Friday, September 11, 2015

What Makes All the Difference In Grief Therapy


HEARTS are strong and hearts do tend, generally, to survive…
The enormity of stress, of grief, of depression, and of feeling overwhelmed.
What people most need when we are confounded by the cataclysm that is loss and grief — and so vast is the field of experience in loss and grief that it spans all mental illness — is the feeling that we are not alone. That we may share the unutterably arduous journey in complete safety. Dignity intact. Not second-guessed. Not doubted. Affirmed. Encouraged. Not judged. Listened to. No advice unless it’s actually sought out. The willingness to be quiet, unless to enquire into feeling.
We need companionship more than anything else, and a wise therapist will know this. They will be a safe companion. And any friend can do this, too.
When we are looking for help in our passage through grief we do well to go to someone who’s safe, who’ll allow us to be vulnerable; who’ll open up space for us to fall into. Such a person will gently though skilfully hold us and contain us; our emotional being, our material, and our fluxing identity. They will be the open door through which we can walk. They will be the comfortable chair where our shoulders can finally slump; where we can simply be.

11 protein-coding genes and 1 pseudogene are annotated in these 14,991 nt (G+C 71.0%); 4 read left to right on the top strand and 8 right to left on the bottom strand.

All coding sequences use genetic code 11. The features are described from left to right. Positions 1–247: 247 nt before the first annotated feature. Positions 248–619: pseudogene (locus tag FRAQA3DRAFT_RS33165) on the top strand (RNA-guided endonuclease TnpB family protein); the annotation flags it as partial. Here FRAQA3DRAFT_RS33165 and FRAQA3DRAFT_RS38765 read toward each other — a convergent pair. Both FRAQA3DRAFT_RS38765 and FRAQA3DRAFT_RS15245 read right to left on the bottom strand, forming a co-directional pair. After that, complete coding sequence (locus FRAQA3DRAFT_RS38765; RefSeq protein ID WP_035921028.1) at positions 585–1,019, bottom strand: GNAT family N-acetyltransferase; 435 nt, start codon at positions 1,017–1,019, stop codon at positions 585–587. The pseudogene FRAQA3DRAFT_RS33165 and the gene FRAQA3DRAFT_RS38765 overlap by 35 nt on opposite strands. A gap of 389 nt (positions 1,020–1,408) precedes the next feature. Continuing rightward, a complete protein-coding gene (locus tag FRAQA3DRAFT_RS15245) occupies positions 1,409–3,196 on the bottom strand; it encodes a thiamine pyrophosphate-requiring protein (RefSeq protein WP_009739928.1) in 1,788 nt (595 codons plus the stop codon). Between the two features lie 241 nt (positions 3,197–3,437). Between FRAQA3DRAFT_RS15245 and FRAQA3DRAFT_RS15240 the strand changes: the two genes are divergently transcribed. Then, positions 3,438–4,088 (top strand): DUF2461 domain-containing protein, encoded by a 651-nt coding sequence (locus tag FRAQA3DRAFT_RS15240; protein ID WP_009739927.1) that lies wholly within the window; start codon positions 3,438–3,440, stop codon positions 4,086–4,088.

Grief is a teacher, for in grief we find what everyone needs: empathy becomes us, because compassion is understood in an instant.
What we suffer makes us to know what we have always missed; a key truth for life.
The more we know about grief the less we know about life. Suddenly we don’t know half as much as we thought we know. Overnight we are less sure of ourselves, and this is a good thing. Immediately, we’re less inclined to offer flippant advice. We have finally realised the value in silence, and in simply being present when someone needs us. For, when we’re silent, then we’ll listen.
***
Grief teaches us what our hearts already have a sense for: we just need to believe we can get through this.
Grief teaches us to value those eternal things that are unchanging and immovable. Those reliable things — the things of God (faith, hope, love, joy, peace) — don’t ever let us down, for grief carries us to a greater understanding of these very things.
What makes all the difference in grief therapy is learning how God helps us, via supportive others, to self-manage.
© 2015 Steve Wickham.

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